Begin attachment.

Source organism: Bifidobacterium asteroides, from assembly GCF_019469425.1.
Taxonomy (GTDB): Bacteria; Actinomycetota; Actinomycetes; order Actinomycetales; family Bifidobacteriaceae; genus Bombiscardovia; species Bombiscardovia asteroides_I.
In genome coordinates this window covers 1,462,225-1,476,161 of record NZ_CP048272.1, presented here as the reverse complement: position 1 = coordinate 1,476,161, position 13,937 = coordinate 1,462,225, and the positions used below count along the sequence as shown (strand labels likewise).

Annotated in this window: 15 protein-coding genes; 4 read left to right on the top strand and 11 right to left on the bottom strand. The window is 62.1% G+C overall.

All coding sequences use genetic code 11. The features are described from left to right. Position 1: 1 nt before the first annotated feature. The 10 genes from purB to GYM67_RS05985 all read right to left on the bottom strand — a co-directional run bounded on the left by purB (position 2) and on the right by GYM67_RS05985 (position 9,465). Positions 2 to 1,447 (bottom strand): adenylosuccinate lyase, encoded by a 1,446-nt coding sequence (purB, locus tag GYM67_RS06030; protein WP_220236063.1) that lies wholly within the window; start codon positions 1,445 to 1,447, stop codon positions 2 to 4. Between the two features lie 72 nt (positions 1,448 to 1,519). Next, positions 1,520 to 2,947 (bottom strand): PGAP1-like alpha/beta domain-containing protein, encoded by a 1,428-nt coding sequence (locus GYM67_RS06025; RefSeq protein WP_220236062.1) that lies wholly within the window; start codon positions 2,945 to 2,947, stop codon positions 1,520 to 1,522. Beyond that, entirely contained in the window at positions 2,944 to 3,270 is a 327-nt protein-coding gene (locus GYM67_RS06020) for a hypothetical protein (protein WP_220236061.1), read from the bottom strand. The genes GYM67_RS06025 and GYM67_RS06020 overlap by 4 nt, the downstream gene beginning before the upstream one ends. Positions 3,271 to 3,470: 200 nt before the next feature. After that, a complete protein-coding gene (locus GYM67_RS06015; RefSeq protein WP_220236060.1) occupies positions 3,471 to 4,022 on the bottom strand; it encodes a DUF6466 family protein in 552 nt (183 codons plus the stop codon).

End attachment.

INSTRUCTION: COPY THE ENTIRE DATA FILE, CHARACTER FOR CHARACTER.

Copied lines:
Source organism: Bifidobacterium asteroides, from assembly GCF_019469425.1.
Taxonomy (GTDB): Bacteria; Actinomycetota; Actinomycetes; order Actinomycetales; family Bifidobacteriaceae; genus Bombiscardovia; species Bombiscardovia asteroides_I.
In genome coordinates this window covers 1,462,225-1,476,161 of record NZ_CP048272.1, presented here as the reverse complement: position 1 = coordinate 1,476,161, position 13,937 = coordinate 1,462,225, and the positions used below count along the sequence as shown (strand labels likewise).

Annotated in this window: 15 protein-coding genes; 4 read left to right on the top strand and 11 right to left on the bottom strand. The window is 62.1% G+C overall.

All coding sequences use genetic code 11. The features are described from left to right. Position 1: 1 nt before the first annotated feature. The 10 genes from purB to GYM67_RS05985 all read right to left on the bottom strand — a co-directional run bounded on the left by purB (position 2) and on the right by GYM67_RS05985 (position 9,465). Positions 2 to 1,447 (bottom strand): adenylosuccinate lyase, encoded by a 1,446-nt coding sequence (purB, locus tag GYM67_RS06030; protein WP_220236063.1) that lies wholly within the window; start codon positions 1,445 to 1,447, stop codon positions 2 to 4. Between the two features lie 72 nt (positions 1,448 to 1,519). Next, positions 1,520 to 2,947 (bottom strand): PGAP1-like alpha/beta domain-containing protein, encoded by a 1,428-nt coding sequence (locus GYM67_RS06025; RefSeq protein WP_220236062.1) that lies wholly within the window; start codon positions 2,945 to 2,947, stop codon positions 1,520 to 1,522. Beyond that, entirely contained in the window at positions 2,944 to 3,270 is a 327-nt protein-coding gene (locus GYM67_RS06020) for a hypothetical protein (protein WP_220236061.1), read from the bottom strand. The genes GYM67_RS06025 and GYM67_RS06020 overlap by 4 nt, the downstream gene beginning before the upstream one ends. Positions 3,271 to 3,470: 200 nt before the next feature. After that, a complete protein-coding gene (locus GYM67_RS06015; RefSeq protein WP_220236060.1) occupies positions 3,471 to 4,022 on the bottom strand; it encodes a DUF6466 family protein in 552 nt (183 codons plus the stop codon).